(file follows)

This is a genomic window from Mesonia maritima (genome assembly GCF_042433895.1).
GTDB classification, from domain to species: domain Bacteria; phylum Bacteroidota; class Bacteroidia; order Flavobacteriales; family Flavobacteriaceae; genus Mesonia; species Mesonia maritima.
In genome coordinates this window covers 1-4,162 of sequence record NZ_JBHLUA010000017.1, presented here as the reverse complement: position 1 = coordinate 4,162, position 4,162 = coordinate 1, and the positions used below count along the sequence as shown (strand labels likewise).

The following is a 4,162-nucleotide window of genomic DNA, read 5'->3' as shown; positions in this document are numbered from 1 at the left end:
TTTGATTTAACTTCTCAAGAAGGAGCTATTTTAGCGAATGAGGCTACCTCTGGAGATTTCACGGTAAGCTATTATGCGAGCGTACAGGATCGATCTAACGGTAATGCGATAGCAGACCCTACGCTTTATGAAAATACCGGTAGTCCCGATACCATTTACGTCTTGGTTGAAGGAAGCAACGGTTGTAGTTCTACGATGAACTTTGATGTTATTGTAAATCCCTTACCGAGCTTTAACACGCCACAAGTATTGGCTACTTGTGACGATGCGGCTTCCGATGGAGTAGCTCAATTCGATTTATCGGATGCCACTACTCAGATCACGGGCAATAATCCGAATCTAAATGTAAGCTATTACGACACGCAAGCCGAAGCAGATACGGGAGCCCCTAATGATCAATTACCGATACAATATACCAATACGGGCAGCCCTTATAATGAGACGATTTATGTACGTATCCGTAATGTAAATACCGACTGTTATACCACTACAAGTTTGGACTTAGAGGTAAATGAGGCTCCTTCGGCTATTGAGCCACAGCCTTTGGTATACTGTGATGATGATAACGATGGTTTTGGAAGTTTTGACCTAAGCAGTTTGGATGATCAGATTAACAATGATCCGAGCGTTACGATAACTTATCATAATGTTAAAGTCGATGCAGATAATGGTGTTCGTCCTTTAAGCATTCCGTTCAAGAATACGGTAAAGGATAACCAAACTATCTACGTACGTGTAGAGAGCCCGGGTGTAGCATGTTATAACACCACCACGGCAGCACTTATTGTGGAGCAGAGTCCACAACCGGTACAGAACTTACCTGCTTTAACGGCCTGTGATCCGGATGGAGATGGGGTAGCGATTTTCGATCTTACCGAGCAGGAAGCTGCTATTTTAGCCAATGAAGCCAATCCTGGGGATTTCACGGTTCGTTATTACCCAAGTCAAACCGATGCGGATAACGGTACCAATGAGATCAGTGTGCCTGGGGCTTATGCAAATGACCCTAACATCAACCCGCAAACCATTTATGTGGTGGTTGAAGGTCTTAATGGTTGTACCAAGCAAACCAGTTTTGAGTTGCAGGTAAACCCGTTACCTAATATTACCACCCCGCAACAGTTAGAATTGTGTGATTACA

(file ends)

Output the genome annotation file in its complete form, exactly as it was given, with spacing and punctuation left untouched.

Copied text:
This is a genomic window from Mesonia maritima (genome assembly GCF_042433895.1).
GTDB classification, from domain to species: domain Bacteria; phylum Bacteroidota; class Bacteroidia; order Flavobacteriales; family Flavobacteriaceae; genus Mesonia; species Mesonia maritima.
In genome coordinates this window covers 1-4,162 of sequence record NZ_JBHLUA010000017.1, presented here as the reverse complement: position 1 = coordinate 4,162, position 4,162 = coordinate 1, and the positions used below count along the sequence as shown (strand labels likewise).

The following is a 4,162-nucleotide window of genomic DNA, read 5'->3' as shown; positions in this document are numbered from 1 at the left end:
TTTGATTTAACTTCTCAAGAAGGAGCTATTTTAGCGAATGAGGCTACCTCTGGAGATTTCACGGTAAGCTATTATGCGAGCGTACAGGATCGATCTAACGGTAATGCGATAGCAGACCCTACGCTTTATGAAAATACCGGTAGTCCCGATACCATTTACGTCTTGGTTGAAGGAAGCAACGGTTGTAGTTCTACGATGAACTTTGATGTTATTGTAAATCCCTTACCGAGCTTTAACACGCCACAAGTATTGGCTACTTGTGACGATGCGGCTTCCGATGGAGTAGCTCAATTCGATTTATCGGATGCCACTACTCAGATCACGGGCAATAATCCGAATCTAAATGTAAGCTATTACGACACGCAAGCCGAAGCAGATACGGGAGCCCCTAATGATCAATTACCGATACAATATACCAATACGGGCAGCCCTTATAATGAGACGATTTATGTACGTATCCGTAATGTAAATACCGACTGTTATACCACTACAAGTTTGGACTTAGAGGTAAATGAGGCTCCTTCGGCTATTGAGCCACAGCCTTTGGTATACTGTGATGATGATAACGATGGTTTTGGAAGTTTTGACCTAAGCAGTTTGGATGATCAGATTAACAATGATCCGAGCGTTACGATAACTTATCATAATGTTAAAGTCGATGCAGATAATGGTGTTCGTCCTTTAAGCATTCCGTTCAAGAATACGGTAAAGGATAACCAAACTATCTACGTACGTGTAGAGAGCCCGGGTGTAGCATGTTATAACACCACCACGGCAGCACTTATTGTGGAGCAGAGTCCACAACCGGTACAGAACTTACCTGCTTTAACGGCCTGTGATCCGGATGGAGATGGGGTAGCGATTTTCGATCTTACCGAGCAGGAAGCTGCTATTTTAGCCAATGAAGCCAATCCTGGGGATTTCACGGTTCGTTATTACCCAAGTCAAACCGATGCGGATAACGGTACCAATGAGATCAGTGTGCCTGGGGCTTATGCAAATGACCCTAACATCAACCCGCAAACCATTTATGTGGTGGTTGAAGGTCTTAATGGTTGTACCAAGCAAACCAGTTTTGAGTTGCAGGTAAACCCGTTACCTAATATTACCACCCCGCAACAGTTAGAATTGTGTGATTACA